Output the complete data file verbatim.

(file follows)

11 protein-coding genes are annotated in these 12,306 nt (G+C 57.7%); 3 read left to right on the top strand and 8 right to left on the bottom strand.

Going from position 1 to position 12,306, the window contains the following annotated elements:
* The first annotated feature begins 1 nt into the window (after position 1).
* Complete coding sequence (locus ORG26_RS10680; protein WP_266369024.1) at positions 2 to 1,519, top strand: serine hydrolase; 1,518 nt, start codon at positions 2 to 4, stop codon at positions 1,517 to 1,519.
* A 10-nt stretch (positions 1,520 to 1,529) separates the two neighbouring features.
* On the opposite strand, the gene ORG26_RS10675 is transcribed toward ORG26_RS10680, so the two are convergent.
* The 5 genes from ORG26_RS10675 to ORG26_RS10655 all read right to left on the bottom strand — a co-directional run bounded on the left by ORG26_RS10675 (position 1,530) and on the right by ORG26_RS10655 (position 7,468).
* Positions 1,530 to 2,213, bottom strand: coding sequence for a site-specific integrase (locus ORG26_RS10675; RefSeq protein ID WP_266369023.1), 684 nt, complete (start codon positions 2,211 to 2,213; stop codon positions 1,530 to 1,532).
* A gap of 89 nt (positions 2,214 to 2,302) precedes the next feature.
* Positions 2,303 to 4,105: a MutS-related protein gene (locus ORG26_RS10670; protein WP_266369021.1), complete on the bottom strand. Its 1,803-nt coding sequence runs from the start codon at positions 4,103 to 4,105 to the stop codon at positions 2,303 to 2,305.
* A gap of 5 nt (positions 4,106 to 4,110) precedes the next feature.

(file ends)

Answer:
11 protein-coding genes are annotated in these 12,306 nt (G+C 57.7%); 3 read left to right on the top strand and 8 right to left on the bottom strand.

Going from position 1 to position 12,306, the window contains the following annotated elements:
* The first annotated feature begins 1 nt into the window (after position 1).
* Complete coding sequence (locus ORG26_RS10680; protein WP_266369024.1) at positions 2 to 1,519, top strand: serine hydrolase; 1,518 nt, start codon at positions 2 to 4, stop codon at positions 1,517 to 1,519.
* A 10-nt stretch (positions 1,520 to 1,529) separates the two neighbouring features.
* On the opposite strand, the gene ORG26_RS10675 is transcribed toward ORG26_RS10680, so the two are convergent.
* The 5 genes from ORG26_RS10675 to ORG26_RS10655 all read right to left on the bottom strand — a co-directional run bounded on the left by ORG26_RS10675 (position 1,530) and on the right by ORG26_RS10655 (position 7,468).
* Positions 1,530 to 2,213, bottom strand: coding sequence for a site-specific integrase (locus ORG26_RS10675; RefSeq protein ID WP_266369023.1), 684 nt, complete (start codon positions 2,211 to 2,213; stop codon positions 1,530 to 1,532).
* A gap of 89 nt (positions 2,214 to 2,302) precedes the next feature.
* Positions 2,303 to 4,105: a MutS-related protein gene (locus ORG26_RS10670; protein WP_266369021.1), complete on the bottom strand. Its 1,803-nt coding sequence runs from the start codon at positions 4,103 to 4,105 to the stop codon at positions 2,303 to 2,305.
* A gap of 5 nt (positions 4,106 to 4,110) precedes the next feature.